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J Clin Endocrinol Metab. 1992 Nov;75(5):1235-41.

Steroid and peptide regulation of insulin-like growth factor-binding proteins secreted by human endometrial stromal cells is dependent on stromal differentiation.

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Department of Gynecology and Obstetrics, Stanford University Medical Center, California 94305.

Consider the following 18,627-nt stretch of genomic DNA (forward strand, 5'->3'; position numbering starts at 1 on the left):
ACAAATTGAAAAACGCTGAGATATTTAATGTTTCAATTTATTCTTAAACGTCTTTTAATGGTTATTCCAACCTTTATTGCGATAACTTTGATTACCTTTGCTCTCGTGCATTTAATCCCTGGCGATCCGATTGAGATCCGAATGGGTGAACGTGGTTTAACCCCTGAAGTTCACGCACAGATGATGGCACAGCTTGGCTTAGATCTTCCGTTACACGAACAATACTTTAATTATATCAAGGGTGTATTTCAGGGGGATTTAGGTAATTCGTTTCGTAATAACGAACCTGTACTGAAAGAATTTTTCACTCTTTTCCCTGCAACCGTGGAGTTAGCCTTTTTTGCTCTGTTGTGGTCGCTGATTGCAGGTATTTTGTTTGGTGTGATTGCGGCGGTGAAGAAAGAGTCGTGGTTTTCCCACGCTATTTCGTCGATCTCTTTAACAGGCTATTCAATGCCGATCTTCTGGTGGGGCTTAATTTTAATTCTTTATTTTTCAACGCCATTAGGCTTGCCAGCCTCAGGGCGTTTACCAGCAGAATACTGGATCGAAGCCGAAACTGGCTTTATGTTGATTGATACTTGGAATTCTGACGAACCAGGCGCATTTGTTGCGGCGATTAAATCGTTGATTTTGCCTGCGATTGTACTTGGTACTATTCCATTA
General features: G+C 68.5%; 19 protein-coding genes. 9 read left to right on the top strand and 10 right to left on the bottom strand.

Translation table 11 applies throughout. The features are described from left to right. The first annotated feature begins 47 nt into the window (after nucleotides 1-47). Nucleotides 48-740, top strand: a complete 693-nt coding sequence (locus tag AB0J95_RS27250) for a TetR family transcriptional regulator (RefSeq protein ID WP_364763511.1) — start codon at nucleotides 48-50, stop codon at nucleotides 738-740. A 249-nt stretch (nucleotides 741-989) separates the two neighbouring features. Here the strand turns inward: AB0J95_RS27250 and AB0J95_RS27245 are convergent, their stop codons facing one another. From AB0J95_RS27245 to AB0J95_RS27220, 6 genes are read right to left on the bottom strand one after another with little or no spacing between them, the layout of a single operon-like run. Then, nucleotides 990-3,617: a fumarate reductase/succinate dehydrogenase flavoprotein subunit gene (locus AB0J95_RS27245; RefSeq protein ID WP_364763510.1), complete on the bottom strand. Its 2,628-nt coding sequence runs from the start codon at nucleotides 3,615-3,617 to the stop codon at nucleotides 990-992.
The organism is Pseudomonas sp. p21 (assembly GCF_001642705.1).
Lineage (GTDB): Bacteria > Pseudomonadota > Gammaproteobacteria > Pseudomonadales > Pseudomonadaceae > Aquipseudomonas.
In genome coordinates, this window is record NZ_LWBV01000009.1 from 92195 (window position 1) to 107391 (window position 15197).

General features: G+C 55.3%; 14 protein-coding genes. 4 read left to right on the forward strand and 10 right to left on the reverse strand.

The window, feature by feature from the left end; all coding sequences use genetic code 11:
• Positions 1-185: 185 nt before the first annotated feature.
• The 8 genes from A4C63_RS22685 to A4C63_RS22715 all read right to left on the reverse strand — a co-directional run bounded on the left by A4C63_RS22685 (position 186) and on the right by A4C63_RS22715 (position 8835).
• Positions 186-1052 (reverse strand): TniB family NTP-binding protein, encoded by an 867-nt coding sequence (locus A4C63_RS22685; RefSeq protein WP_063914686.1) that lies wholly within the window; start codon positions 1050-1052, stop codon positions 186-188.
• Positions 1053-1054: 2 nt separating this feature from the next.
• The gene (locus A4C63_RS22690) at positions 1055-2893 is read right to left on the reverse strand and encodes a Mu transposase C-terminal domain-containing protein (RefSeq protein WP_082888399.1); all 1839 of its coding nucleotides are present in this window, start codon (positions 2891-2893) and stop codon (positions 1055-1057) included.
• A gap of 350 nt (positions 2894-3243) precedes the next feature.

Endometrial stromal cells undergo decidual transformation, in response to epidermal growth factor (EGF) and progesterone. Since insulin-like growth factors (IGFs) and IGF-binding proteins (IGFBPs) are believed to be involved in endometrial differentiation, and insulin regulates IGFBP production in a variety of cells, we have investigated the modulatory roles of EGF, progesterone, and insulin on IGFBP secretion by long term cultures of human endometrial stromal cells. Without insulin, the principal IGFBP secreted into conditioned medium, detected by Western ligand blotting, was a 28-kilodalton (kDa) IGFBP, identified by immunoprecipitation as IGFBP-1. This was observed only when the stromal cells were decidualized. With increasing insulin, IGFBP-1 decreased to undetectable levels. Concomitantly, IGFBP-2 increased, as did a 24-kDa IGFBP (believed to be IGFBP-4) and a 28-kDa IGFBP, shown to be a glycoprotein by endoglycosidase sensitivity (and believed to be glycosylated IGFBP-4). In the nondecidualized state, insulin increased the secretion of IGFBP-3, IGFBP-2, and the 24-kDa IGFBP, which were slightly inhibited by EGF and relatively unaffected by progesterone alone. In the absence of insulin, progesterone weakly stimulated IGFBP-1 secretion, which increased markedly when the cells were decidualized by combined treatment with EGF and progesterone. These data show that IGFBP-3, IGFBP-2, IGFBP-1, and presumably IGFBP-4 and its glycosylated form are differentially regulated by peptide and steroid hormones in endometrial stromal cells and that their regulation is a function of stromal differentiation.

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